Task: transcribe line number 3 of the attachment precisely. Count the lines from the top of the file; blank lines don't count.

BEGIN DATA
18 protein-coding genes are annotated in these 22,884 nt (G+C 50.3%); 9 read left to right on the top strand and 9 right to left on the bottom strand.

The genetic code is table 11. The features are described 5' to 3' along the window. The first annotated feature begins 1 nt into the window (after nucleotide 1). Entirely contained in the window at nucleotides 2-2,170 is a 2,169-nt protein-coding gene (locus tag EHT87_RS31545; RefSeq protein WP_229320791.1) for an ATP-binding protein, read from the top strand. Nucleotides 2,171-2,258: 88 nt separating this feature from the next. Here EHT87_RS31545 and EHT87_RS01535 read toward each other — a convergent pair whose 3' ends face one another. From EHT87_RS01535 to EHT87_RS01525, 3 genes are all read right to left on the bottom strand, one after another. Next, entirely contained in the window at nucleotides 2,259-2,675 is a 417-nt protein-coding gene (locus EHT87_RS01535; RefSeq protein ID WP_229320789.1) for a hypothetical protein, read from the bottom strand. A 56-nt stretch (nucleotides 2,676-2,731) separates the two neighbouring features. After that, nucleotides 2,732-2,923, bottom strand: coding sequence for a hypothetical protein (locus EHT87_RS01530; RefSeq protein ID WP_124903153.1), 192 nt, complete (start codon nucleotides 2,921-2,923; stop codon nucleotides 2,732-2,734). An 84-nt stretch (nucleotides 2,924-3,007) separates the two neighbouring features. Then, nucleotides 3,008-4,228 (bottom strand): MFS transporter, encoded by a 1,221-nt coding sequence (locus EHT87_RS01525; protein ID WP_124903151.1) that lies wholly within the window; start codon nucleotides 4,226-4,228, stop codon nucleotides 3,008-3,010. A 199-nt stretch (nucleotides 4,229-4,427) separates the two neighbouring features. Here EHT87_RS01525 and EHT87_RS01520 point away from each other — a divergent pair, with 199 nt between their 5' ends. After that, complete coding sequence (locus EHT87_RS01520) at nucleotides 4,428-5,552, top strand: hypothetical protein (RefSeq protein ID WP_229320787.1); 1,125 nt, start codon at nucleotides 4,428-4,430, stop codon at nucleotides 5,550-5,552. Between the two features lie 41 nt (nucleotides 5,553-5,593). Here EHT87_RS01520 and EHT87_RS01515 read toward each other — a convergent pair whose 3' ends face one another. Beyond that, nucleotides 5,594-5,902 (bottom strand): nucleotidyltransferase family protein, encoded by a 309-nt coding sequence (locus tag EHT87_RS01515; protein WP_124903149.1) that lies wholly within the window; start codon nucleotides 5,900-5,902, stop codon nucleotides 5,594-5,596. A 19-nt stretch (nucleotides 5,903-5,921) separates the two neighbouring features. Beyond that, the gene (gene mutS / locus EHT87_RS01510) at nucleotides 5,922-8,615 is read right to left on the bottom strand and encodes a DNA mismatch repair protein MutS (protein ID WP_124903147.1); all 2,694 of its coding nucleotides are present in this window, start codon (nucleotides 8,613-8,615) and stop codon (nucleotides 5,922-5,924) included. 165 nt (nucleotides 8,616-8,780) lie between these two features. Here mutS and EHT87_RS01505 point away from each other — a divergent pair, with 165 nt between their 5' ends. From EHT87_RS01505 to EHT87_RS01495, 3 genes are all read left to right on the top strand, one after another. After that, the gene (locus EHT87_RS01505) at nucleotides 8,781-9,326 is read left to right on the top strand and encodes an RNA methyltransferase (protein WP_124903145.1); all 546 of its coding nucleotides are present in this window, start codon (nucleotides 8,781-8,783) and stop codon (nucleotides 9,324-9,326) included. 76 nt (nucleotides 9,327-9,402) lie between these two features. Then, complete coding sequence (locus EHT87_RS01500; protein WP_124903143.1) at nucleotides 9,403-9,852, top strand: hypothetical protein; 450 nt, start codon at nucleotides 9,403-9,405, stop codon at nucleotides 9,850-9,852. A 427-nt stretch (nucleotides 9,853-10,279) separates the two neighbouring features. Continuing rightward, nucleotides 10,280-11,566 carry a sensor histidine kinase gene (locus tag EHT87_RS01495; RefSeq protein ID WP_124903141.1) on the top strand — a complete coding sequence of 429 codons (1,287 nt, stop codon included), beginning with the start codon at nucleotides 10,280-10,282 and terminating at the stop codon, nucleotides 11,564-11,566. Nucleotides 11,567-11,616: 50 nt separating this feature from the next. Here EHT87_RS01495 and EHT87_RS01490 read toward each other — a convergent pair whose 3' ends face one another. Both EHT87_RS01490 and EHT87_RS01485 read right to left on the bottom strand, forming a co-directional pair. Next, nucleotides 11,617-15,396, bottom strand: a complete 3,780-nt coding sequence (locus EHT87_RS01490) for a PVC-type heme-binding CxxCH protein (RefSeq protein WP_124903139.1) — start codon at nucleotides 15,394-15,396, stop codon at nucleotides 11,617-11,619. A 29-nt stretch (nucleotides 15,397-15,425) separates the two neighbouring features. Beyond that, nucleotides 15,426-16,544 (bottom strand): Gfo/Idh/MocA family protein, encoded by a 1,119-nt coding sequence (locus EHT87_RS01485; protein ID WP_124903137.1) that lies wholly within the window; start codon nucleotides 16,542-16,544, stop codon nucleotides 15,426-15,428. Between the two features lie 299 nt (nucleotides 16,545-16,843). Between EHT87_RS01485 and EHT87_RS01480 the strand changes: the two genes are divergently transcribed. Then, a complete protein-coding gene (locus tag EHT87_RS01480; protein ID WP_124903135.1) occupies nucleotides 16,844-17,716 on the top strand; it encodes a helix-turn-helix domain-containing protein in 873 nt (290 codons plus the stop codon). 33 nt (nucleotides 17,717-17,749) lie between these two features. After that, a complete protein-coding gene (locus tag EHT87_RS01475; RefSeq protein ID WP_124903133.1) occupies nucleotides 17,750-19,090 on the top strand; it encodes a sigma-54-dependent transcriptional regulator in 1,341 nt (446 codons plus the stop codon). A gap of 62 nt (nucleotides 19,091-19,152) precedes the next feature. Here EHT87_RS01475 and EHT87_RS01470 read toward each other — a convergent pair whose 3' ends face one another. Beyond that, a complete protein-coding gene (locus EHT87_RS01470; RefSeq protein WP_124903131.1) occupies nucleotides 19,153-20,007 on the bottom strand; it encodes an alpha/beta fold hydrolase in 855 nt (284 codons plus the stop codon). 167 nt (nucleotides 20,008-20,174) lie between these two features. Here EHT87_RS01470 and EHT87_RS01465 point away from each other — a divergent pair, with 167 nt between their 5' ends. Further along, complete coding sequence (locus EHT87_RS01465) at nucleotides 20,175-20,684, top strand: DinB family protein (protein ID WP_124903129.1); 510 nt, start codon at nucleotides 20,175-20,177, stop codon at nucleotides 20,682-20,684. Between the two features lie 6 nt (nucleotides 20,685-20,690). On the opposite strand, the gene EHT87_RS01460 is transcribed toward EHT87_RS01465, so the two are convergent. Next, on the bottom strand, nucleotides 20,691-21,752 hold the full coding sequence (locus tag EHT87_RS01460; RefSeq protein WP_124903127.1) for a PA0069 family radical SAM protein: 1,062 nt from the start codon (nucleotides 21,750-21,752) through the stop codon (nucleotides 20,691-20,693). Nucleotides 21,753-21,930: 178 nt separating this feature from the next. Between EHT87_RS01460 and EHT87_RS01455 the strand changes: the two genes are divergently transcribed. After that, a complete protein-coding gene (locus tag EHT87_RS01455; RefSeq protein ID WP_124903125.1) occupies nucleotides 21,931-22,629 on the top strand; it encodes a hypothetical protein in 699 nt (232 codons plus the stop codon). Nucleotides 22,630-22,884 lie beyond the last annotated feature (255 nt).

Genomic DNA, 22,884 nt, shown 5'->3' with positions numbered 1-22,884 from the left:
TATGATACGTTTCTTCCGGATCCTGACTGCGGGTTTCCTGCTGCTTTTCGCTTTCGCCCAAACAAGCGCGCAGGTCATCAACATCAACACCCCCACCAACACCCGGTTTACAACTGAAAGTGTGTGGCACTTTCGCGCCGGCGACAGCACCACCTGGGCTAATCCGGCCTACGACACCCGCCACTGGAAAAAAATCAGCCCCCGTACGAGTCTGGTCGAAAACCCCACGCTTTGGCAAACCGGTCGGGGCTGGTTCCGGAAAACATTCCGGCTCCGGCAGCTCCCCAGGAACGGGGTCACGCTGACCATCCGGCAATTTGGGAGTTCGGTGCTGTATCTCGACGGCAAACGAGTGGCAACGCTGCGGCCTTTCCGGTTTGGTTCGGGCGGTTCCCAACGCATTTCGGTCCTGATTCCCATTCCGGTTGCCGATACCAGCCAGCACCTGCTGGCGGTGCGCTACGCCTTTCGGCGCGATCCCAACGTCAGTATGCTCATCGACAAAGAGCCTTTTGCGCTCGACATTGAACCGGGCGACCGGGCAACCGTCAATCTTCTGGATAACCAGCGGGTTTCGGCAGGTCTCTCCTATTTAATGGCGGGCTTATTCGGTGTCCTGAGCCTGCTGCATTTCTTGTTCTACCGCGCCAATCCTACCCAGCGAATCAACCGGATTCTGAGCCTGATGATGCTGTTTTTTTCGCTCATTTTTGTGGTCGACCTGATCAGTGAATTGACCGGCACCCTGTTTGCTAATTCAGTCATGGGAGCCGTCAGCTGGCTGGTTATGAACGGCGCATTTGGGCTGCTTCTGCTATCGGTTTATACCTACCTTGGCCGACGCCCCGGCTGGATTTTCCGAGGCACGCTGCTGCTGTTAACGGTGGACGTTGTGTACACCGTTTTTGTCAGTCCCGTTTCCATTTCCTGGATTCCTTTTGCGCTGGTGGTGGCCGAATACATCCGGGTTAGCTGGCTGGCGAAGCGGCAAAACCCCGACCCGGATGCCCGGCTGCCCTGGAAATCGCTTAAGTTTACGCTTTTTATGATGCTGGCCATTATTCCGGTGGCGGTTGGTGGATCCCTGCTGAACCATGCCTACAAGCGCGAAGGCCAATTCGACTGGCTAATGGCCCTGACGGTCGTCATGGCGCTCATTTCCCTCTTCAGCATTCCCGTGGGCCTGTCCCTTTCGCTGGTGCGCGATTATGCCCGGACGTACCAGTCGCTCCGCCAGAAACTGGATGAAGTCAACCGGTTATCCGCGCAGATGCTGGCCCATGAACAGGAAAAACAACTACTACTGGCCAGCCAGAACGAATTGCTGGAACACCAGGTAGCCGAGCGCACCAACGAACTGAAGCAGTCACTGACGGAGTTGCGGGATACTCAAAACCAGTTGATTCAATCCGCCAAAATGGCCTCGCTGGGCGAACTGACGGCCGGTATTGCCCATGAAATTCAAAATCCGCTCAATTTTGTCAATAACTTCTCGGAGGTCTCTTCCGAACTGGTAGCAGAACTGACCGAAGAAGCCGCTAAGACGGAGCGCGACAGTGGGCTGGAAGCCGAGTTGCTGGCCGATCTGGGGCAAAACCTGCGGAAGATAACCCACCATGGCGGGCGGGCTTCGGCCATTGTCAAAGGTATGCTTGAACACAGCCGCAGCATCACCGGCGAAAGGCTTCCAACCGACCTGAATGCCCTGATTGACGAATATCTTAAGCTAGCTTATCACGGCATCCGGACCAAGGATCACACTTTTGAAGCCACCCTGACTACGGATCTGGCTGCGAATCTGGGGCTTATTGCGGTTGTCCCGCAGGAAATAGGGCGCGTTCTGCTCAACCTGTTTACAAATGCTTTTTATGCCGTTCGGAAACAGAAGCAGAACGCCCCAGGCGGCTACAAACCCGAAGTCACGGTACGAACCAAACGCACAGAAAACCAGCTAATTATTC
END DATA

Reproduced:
Genomic DNA, 22,884 nt, shown 5'->3' with positions numbered 1-22,884 from the left: